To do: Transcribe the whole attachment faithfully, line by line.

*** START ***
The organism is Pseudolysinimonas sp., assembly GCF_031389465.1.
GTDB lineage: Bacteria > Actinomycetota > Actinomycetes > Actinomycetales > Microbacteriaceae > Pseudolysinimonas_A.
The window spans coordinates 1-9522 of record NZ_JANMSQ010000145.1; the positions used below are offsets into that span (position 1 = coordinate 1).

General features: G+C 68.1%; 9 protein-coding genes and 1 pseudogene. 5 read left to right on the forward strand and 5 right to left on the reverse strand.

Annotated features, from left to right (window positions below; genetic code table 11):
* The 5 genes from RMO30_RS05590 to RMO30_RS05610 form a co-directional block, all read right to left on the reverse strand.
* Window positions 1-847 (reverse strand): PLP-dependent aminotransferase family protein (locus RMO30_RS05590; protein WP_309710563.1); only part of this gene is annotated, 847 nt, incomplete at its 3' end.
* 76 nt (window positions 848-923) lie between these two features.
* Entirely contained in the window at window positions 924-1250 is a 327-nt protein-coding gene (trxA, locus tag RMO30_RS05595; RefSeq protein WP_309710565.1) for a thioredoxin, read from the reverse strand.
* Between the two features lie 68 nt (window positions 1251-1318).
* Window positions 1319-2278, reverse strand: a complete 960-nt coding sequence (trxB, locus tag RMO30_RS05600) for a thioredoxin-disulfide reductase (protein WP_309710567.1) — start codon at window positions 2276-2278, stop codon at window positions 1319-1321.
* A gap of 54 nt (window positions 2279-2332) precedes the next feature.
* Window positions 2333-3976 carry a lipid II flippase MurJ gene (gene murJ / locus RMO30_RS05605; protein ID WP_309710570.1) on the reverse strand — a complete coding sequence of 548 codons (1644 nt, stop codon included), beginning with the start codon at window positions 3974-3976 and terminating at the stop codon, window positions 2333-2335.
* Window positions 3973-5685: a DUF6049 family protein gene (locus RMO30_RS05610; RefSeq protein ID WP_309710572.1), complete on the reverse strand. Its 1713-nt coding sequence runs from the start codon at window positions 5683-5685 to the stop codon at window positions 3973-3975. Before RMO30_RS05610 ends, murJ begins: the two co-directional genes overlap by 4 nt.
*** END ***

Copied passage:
The organism is Pseudolysinimonas sp., assembly GCF_031389465.1.
GTDB lineage: Bacteria > Actinomycetota > Actinomycetes > Actinomycetales > Microbacteriaceae > Pseudolysinimonas_A.
The window spans coordinates 1-9522 of record NZ_JANMSQ010000145.1; the positions used below are offsets into that span (position 1 = coordinate 1).

General features: G+C 68.1%; 9 protein-coding genes and 1 pseudogene. 5 read left to right on the forward strand and 5 right to left on the reverse strand.

Annotated features, from left to right (window positions below; genetic code table 11):
* The 5 genes from RMO30_RS05590 to RMO30_RS05610 form a co-directional block, all read right to left on the reverse strand.
* Window positions 1-847 (reverse strand): PLP-dependent aminotransferase family protein (locus RMO30_RS05590; protein WP_309710563.1); only part of this gene is annotated, 847 nt, incomplete at its 3' end.
* 76 nt (window positions 848-923) lie between these two features.
* Entirely contained in the window at window positions 924-1250 is a 327-nt protein-coding gene (trxA, locus tag RMO30_RS05595; RefSeq protein WP_309710565.1) for a thioredoxin, read from the reverse strand.
* Between the two features lie 68 nt (window positions 1251-1318).
* Window positions 1319-2278, reverse strand: a complete 960-nt coding sequence (trxB, locus tag RMO30_RS05600) for a thioredoxin-disulfide reductase (protein WP_309710567.1) — start codon at window positions 2276-2278, stop codon at window positions 1319-1321.
* A gap of 54 nt (window positions 2279-2332) precedes the next feature.
* Window positions 2333-3976 carry a lipid II flippase MurJ gene (gene murJ / locus RMO30_RS05605; protein ID WP_309710570.1) on the reverse strand — a complete coding sequence of 548 codons (1644 nt, stop codon included), beginning with the start codon at window positions 3974-3976 and terminating at the stop codon, window positions 2333-2335.
* Window positions 3973-5685: a DUF6049 family protein gene (locus RMO30_RS05610; RefSeq protein ID WP_309710572.1), complete on the reverse strand. Its 1713-nt coding sequence runs from the start codon at window positions 5683-5685 to the stop codon at window positions 3973-3975. Before RMO30_RS05610 ends, murJ begins: the two co-directional genes overlap by 4 nt.